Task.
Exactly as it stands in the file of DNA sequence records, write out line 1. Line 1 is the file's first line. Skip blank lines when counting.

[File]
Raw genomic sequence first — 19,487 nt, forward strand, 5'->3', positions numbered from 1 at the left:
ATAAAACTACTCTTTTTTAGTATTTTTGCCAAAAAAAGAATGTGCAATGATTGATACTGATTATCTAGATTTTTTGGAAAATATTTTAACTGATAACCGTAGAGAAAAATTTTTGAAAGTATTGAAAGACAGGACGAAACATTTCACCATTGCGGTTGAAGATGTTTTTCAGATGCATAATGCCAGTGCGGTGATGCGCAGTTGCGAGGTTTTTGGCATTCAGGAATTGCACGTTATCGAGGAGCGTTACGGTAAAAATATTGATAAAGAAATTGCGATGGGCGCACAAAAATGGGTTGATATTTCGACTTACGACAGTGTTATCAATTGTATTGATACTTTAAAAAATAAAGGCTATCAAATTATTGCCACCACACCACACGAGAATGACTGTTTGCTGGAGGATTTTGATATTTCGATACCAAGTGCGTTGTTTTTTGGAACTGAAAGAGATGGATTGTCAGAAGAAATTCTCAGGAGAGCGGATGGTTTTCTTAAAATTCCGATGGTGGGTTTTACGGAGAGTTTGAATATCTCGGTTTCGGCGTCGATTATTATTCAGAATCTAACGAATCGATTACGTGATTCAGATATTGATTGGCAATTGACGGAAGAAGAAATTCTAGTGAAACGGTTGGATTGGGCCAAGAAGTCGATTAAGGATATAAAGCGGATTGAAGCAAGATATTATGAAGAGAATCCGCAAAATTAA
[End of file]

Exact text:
Raw genomic sequence first — 19,487 nt, forward strand, 5'->3', positions numbered from 1 at the left: